The ranking minority member of the House Agriculture Committee describes maneuvering that has delayed the bill.
WASHINGTON - Collin Peterson, the ranking minority member of the House Agriculture Committee, sits in his private office in the Rayburn Building.
A huge window on the room's north side frames the Capitol like a post card projecting national power. But just inside the suite of rooms where the Democrat and his staff conduct business, a small sign sends a different message:
"This office belongs to the people of the 7th District of Minnesota."
If one thing characterizes those people, it is farming, and Peterson's knowledge of that subject explains why he has served in Congress since 1991. This year, he devoted himself to negotiating a new five-year farm bill that was supposed to take effect Jan. 1, 2013.
But election-year politics and now fiscal cliff negotiations involving House Speaker John Boehner and President Obama have kept the new farm bill off the House floor, even though a version passed in the Senate.
In an interview with the Star Tribune, Peterson evaluated one of the most contentious years in his time on Capitol Hill.
QWhat effect did the politics of the 2012 election have on the farm bill?
AIt didn't affect us on the [agriculture] committee. We had hostility from Republican leadership and some rank-and-file before the election. We had it after the election. I don't think much changed. The problem now is that they've run us out of time. To get this bill done by the end of the year, the only way to do it is to put it in whatever they come up with [for a deficit deal]. That has shifted the power from us to Obama and Boehner, which makes us very nervous ... They're both fixated on just cutting money without regard to the long-term policy implications. ... There's talk that they're going to eliminate direct payments [subsidies to farmers] and extend the rest [of the expiring farm bill].
QWhat does it profit the Republican leaders in the House to do it this way?
AThey're placating the right wing of their caucus that doesn't like spending money on anything. Some of them don't like the farm bill. Boehner and [House Majority Leader] Eric Cantor don't like the farm bill.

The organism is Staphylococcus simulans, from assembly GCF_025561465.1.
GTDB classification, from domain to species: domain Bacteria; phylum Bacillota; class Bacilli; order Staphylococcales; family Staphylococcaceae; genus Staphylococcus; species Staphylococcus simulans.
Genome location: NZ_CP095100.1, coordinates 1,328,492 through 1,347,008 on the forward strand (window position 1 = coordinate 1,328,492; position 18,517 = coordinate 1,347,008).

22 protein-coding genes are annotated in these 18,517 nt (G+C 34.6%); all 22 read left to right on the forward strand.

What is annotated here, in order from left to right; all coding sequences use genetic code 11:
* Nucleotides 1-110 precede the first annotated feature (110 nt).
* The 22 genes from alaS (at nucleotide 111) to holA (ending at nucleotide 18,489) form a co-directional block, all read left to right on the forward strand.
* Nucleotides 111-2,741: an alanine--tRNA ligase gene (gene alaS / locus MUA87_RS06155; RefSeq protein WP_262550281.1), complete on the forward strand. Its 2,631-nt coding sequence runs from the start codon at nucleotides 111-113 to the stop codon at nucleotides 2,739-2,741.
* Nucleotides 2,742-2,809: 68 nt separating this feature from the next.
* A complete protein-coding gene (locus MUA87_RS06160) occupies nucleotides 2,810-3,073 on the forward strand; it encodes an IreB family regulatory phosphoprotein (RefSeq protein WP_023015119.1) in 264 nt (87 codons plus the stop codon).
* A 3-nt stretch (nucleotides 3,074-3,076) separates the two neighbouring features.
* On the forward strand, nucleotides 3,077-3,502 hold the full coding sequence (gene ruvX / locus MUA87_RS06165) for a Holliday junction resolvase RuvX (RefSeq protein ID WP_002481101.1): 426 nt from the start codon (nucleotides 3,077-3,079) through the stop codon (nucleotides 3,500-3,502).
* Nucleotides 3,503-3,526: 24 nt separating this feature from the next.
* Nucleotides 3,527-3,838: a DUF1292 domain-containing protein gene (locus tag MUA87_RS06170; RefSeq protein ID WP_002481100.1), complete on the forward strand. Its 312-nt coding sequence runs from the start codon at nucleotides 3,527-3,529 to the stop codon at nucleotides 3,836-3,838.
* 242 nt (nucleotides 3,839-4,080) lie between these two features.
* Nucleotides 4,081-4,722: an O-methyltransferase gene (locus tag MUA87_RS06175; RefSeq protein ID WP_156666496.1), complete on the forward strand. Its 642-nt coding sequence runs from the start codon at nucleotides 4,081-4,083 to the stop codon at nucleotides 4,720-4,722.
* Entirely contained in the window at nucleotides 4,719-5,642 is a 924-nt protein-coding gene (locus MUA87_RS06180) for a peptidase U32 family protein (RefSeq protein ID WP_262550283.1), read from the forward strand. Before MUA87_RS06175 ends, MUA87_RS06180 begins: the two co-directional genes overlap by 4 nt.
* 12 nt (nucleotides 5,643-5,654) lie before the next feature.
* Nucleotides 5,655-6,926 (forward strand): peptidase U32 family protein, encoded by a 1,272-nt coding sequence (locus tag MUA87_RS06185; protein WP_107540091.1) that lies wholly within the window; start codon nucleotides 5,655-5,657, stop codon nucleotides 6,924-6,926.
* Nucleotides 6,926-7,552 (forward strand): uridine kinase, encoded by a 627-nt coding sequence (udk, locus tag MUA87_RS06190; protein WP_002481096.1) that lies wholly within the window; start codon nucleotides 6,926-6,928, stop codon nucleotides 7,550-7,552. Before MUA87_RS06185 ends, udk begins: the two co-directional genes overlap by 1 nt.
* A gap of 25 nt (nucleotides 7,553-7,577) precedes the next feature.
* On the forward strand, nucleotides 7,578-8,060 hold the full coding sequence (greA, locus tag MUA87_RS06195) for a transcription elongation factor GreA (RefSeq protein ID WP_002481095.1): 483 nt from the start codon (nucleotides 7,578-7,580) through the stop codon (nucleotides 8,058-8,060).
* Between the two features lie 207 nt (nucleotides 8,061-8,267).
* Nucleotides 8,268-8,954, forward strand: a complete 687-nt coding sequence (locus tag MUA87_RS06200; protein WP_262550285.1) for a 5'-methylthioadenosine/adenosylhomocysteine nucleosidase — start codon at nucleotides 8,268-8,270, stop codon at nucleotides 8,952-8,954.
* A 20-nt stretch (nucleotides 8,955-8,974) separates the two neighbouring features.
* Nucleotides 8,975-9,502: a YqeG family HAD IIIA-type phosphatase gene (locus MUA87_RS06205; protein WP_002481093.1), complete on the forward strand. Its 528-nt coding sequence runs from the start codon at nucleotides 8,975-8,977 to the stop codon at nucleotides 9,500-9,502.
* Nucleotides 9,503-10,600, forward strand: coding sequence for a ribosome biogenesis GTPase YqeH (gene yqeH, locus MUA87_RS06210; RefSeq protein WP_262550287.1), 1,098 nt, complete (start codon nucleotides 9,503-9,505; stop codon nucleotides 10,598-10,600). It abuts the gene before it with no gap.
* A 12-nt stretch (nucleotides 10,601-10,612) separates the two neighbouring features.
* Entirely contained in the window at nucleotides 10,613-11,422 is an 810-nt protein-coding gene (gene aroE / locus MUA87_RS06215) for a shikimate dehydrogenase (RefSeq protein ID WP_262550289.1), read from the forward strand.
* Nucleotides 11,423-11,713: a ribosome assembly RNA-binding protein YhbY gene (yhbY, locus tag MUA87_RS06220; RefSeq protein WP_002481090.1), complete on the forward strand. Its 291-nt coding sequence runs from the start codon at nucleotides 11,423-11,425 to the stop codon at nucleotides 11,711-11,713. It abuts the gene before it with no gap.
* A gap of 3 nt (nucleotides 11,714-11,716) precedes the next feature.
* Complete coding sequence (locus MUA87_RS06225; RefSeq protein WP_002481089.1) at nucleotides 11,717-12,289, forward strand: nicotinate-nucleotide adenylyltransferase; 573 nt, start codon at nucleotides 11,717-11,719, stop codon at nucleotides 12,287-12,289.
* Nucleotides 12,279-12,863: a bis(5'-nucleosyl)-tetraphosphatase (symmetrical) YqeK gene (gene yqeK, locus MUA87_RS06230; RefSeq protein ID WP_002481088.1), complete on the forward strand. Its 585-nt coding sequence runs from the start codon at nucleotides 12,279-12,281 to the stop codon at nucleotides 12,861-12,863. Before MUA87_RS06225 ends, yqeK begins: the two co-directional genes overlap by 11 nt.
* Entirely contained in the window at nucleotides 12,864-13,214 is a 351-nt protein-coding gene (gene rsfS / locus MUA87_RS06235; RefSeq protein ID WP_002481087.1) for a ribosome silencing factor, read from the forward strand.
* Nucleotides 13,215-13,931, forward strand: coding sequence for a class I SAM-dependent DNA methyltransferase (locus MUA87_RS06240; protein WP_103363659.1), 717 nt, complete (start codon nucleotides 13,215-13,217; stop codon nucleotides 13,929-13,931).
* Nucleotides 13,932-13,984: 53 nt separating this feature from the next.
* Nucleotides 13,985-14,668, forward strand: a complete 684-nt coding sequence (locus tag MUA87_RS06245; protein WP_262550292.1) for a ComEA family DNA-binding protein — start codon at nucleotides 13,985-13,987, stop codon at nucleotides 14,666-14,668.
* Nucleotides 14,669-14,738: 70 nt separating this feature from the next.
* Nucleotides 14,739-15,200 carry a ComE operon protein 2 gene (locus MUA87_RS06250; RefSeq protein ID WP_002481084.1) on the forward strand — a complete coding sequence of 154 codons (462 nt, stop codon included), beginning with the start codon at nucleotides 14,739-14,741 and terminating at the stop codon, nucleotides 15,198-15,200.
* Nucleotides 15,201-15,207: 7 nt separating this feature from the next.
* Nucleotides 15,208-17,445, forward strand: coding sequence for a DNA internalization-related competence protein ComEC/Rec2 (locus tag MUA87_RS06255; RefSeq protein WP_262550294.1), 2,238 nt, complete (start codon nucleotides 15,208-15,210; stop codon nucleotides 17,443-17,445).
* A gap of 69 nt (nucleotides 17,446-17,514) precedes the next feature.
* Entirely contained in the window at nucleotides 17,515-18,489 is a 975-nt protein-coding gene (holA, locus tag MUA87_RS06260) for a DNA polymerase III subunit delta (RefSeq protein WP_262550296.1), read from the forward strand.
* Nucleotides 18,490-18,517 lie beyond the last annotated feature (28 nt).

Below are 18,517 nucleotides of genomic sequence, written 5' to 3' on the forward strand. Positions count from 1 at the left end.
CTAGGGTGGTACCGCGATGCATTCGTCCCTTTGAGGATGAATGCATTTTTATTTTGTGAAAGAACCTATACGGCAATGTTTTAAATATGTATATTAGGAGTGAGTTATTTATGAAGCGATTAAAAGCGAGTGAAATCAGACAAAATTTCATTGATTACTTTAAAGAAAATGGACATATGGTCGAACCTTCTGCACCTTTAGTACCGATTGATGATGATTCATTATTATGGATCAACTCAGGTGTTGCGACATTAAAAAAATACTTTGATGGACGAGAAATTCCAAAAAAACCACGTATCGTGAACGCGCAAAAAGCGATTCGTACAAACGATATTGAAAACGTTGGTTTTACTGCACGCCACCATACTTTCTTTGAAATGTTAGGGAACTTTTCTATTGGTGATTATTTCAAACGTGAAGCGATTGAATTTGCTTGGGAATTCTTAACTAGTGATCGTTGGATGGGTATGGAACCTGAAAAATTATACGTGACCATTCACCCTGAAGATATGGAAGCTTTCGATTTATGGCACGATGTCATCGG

QHow does this compare with the process you've been through in the past?
AI've never seen anything like this other than 1996 when we had a big budget problem ... [House Speaker Newt] Gingrich was blaming [President Bill] Clinton for raising taxes and not cutting spending and so forth. So they did a [budget] reconciliation in 1996, and the farm bill was put in the reconciliation. [House leaders] basically brought us a farm bill one morning at 9 o'clock that nobody had ever seen that was going to phase out farm programs ... We ended up spending $64 billion in ad hoc appropriations to bail people out. It was significantly more money than what we saved.
That shows you what happens when you get hijacked by ideologues. We're in that kind of situation again. Prices are high. They've been high. Farmers [are] making a lot of money ... These prices will go down. The only question is when ... We don't think the government should be paying people money when they're doing nothing. So we're getting rid of direct payments. But we want to go to a system that is based on what you actually plant ... It puts in some kind of a floor under these prices in case they collapse ... It's not enough to distort the marketplace. But it's enough to keep [farmers] in business for a year or two if things really collapse.
QDo the delays in passing the farm bill make farmers vulnerable?
AAs long as they have crop insurance, they're going to survive ... I'm talking about the guy who has 1,500 acres to 2,000 acres. A lot of time that's a kid who just started five years ago. The only reason he's farming is because he's got crop insurance and he's got these other safety nets he can take to the bank. And the bank can see, well, if the crop fails or the prices collapse, this guy's going to have enough to pay back his operating loan. You eliminate that and the only people who will be able to farm are people with deep pockets. And you will consolidate agriculture like nothing you have ever seen. And that's not a good thing.
QWhat can farmers in Minnesota and across the country look forward to?
AWe're in a good position because the world population is growing and in a lot of the world these people are a lot more affluent than they were 10 years ago. So their diet is changing and that is creating opportunities in agriculture and in some case shortages, which are driving up prices. If we [in Congress] don't screw things up, I'm pretty optimistic about the future.
Jim Spencer • 202-383-6123